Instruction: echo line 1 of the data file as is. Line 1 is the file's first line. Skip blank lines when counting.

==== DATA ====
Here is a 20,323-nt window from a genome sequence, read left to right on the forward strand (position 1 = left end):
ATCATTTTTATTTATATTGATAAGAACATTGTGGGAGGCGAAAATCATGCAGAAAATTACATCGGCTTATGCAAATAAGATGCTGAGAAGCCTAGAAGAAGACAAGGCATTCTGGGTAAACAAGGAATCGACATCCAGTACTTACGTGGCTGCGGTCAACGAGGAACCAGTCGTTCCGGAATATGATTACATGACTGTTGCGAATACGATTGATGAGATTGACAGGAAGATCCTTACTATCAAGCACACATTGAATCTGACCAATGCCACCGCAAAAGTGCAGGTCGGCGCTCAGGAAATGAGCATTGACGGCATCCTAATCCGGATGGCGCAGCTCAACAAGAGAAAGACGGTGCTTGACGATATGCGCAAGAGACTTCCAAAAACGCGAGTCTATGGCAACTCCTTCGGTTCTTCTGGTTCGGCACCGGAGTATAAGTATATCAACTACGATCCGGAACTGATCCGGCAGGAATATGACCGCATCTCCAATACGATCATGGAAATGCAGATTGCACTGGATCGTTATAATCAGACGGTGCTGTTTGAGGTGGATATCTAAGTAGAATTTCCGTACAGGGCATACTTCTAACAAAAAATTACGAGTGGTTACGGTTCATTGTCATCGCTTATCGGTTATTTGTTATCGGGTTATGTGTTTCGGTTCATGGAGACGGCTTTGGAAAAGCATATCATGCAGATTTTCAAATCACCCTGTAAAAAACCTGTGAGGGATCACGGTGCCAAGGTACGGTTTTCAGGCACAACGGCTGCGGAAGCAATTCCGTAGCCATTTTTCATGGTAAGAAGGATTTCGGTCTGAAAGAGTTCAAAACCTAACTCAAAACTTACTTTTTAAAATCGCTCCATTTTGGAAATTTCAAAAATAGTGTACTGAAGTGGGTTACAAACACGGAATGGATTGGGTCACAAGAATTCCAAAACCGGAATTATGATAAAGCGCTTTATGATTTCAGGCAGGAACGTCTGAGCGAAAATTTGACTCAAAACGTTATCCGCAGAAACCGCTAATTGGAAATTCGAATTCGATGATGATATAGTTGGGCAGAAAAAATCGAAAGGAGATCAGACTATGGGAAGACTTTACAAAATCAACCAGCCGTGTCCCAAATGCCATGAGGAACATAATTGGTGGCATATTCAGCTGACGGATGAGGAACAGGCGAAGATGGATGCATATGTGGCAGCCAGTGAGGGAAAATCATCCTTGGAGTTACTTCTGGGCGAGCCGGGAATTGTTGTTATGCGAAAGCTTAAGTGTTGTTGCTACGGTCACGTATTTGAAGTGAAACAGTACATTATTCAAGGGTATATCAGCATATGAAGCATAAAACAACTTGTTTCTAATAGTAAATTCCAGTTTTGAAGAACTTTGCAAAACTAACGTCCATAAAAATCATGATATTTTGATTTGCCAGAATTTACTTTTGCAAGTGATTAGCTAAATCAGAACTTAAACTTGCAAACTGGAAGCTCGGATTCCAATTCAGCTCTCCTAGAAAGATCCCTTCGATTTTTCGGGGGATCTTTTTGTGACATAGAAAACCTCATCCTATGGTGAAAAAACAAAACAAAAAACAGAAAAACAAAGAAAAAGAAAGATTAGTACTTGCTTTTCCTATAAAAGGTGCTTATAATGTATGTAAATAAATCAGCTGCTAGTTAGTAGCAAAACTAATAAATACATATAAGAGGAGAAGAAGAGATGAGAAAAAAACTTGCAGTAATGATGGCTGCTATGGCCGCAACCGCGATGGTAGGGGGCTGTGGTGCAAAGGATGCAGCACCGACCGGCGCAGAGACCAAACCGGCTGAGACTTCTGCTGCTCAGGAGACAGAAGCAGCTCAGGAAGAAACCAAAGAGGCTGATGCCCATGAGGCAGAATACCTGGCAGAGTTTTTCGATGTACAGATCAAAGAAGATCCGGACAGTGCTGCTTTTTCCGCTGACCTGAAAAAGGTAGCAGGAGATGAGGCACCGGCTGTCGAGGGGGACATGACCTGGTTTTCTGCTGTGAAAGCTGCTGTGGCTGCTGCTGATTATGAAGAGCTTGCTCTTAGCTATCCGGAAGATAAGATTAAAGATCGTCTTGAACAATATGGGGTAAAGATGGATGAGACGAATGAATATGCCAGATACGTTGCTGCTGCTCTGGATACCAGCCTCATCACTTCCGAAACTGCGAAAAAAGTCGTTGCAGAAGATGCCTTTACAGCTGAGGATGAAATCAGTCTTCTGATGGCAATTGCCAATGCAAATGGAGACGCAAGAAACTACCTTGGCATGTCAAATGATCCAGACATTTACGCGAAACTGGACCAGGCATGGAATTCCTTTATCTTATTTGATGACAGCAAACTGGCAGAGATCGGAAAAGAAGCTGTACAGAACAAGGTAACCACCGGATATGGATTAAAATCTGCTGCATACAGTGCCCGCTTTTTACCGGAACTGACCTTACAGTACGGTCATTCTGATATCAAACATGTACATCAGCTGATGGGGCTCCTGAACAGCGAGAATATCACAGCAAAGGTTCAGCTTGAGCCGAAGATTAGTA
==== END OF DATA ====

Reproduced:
Here is a 20,323-nt window from a genome sequence, read left to right on the forward strand (position 1 = left end):